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IT IS generally held that physicians, and especially psychiatrists, kill themselves at a rate higher than that of the rest of the population.1 It has been further suggested, both by Craig and Pitts,1 and by Steppacher and Mausner,2 that among physicians the suicide rate of the women exceeds that...
To the Editor.—
I was both amused and annoyed at an article in the MEDICAL NEWS section of The Journal (231:451, 1975) concerning the possible association of hepatic cell adenomas and oral contraceptives.
In 1970 when I wrote the first paper on the subject, on the basis of three cases, I...
Lawrence D. Frenkel, MD, a coauthor of the ORIGINAL CONTRIBUTION, "Ascorbic Acid for the Common Cold: A Prophylactic and Therapeutic Trial," published in the March 10 issue (231:1038-1042, 1975), is not in private practice, as indicated in the affiliation footnote on page 1038. Dr. Frenkel is a...
We analyzed sera of 50 consecutively hospitalized heroin-abuse patients for precipitins against several antigens. Forty-seven addicts had precipitins against extracts from moldy hay, and 34 against extracts from bagasse. Thirty-six showed precipitin bands against extracts from one or more of the...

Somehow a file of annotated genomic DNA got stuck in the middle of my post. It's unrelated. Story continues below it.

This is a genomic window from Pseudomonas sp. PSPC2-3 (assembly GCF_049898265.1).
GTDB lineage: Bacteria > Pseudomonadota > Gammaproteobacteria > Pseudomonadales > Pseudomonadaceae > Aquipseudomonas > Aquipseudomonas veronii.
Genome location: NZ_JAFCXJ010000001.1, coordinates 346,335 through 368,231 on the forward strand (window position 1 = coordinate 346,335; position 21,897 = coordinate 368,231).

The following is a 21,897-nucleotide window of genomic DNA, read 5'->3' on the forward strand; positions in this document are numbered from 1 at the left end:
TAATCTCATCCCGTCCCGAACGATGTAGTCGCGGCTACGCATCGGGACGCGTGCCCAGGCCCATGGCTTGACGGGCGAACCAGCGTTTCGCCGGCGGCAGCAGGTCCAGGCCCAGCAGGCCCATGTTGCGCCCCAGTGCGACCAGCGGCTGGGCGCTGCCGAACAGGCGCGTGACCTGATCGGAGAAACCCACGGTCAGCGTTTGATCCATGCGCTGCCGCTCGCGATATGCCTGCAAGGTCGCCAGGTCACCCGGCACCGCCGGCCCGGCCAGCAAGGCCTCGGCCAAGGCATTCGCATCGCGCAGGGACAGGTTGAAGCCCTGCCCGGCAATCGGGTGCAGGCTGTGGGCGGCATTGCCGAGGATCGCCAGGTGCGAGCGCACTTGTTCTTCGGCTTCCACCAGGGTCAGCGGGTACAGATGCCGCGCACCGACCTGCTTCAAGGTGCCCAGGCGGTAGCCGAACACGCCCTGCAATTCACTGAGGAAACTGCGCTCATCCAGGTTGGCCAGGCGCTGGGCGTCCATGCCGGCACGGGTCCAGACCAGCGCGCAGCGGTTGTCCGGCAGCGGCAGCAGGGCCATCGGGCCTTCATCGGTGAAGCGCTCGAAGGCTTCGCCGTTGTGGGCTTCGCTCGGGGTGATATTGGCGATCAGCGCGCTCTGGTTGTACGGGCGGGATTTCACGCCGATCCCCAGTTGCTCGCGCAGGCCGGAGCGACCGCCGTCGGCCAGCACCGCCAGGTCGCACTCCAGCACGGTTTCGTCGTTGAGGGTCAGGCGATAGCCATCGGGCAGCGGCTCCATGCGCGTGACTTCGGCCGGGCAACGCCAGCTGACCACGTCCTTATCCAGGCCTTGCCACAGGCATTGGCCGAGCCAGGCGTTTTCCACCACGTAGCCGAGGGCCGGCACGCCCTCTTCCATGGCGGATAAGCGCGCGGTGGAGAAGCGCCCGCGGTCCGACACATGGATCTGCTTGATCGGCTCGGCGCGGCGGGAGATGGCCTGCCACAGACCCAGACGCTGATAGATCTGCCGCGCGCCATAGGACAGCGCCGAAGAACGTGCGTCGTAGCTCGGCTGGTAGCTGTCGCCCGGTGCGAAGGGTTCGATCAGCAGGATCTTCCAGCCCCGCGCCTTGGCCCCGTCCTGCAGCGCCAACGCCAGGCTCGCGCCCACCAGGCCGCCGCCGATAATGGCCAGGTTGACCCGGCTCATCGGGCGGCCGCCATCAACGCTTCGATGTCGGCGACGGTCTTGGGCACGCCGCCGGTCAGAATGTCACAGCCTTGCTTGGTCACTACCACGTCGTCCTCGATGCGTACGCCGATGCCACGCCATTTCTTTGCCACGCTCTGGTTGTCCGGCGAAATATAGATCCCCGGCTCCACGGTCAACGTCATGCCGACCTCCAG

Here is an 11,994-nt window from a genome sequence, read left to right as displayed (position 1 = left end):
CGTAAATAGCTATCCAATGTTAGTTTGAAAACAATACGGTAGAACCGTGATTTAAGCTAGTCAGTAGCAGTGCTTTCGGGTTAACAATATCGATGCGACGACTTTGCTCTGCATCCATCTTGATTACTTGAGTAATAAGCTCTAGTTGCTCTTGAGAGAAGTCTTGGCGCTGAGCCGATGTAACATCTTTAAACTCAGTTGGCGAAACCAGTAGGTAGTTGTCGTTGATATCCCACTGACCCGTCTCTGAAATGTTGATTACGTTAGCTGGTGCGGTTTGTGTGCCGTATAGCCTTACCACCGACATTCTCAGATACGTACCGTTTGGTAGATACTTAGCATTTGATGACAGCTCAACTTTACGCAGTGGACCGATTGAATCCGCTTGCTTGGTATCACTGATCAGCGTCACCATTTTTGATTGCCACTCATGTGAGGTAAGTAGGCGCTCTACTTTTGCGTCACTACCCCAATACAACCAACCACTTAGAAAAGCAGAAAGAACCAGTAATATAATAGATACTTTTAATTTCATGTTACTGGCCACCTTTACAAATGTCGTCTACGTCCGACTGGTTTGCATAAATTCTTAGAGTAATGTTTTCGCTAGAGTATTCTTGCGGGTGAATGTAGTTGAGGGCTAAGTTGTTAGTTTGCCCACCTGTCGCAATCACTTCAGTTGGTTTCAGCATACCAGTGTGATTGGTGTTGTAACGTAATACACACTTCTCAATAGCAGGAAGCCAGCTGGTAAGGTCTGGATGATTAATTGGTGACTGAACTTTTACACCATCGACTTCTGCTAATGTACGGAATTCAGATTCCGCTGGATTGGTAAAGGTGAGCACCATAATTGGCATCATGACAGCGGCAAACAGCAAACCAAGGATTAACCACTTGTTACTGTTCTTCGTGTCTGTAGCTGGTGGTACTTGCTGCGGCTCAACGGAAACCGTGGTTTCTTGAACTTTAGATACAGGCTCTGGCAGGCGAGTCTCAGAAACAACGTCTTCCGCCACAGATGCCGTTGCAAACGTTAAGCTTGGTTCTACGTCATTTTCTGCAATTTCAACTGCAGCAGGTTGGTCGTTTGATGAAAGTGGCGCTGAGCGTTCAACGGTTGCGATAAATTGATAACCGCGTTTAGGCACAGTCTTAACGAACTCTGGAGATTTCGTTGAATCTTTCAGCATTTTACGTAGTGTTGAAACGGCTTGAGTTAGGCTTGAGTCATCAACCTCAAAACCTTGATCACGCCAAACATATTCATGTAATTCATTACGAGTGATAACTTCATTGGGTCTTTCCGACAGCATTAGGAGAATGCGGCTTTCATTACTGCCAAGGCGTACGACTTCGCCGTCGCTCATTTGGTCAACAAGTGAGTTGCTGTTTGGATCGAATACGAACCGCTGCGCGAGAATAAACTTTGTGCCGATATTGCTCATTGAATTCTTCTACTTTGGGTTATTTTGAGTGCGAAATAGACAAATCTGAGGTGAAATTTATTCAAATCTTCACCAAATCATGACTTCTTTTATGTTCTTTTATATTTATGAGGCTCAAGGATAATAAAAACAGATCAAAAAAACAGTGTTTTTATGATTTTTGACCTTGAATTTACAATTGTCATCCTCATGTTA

THE VISITOR approached the modern building at the University of Toronto. A large bronze sign caught his attention: "The Discovery of Insulin 1921." Here, Banting and Best announced their dramatic discovery. This medical complex invariably was a stimulating environment. Many scientists, like the...
In the SPECIAL COMMUNICATION, "Controlled Study of the Cytotoxic Food Test," published in the Feb 17 issue (231:728-730, 1975), the surname of coauthor Barry Cannell, MD, was misspelled Connell in the byline, affiliation footnote, and in the Table of Contents.
THE PRIMARY-CARE physician is usually the first to examine a patient with arthritis. He may not appreciate the seriousness of the disease, since its onset may be insidious, the symptoms trivial, and the roentgenographic changes absent.
Roentgenograms of a joint are really inadequate for...
In the past decade, national cooperative trials have had a major impact on the medical care of acute and chronic diseases. Whereas some of these trials have failed to demonstrate any therapeutic efficacy for specific drugs currently widely used, other studies have been landmark contributions to...
SYSTEMIC lupus erythematosus (SLE) is no longer thought of as the dreaded killer of young women, the gory picture illustrated in older textbooks: disfiguring skin eruptions, depressed blood elements, polyserositis, and rapidly fatal proliferative glomerulonephritis. Instead, a spectrum of...
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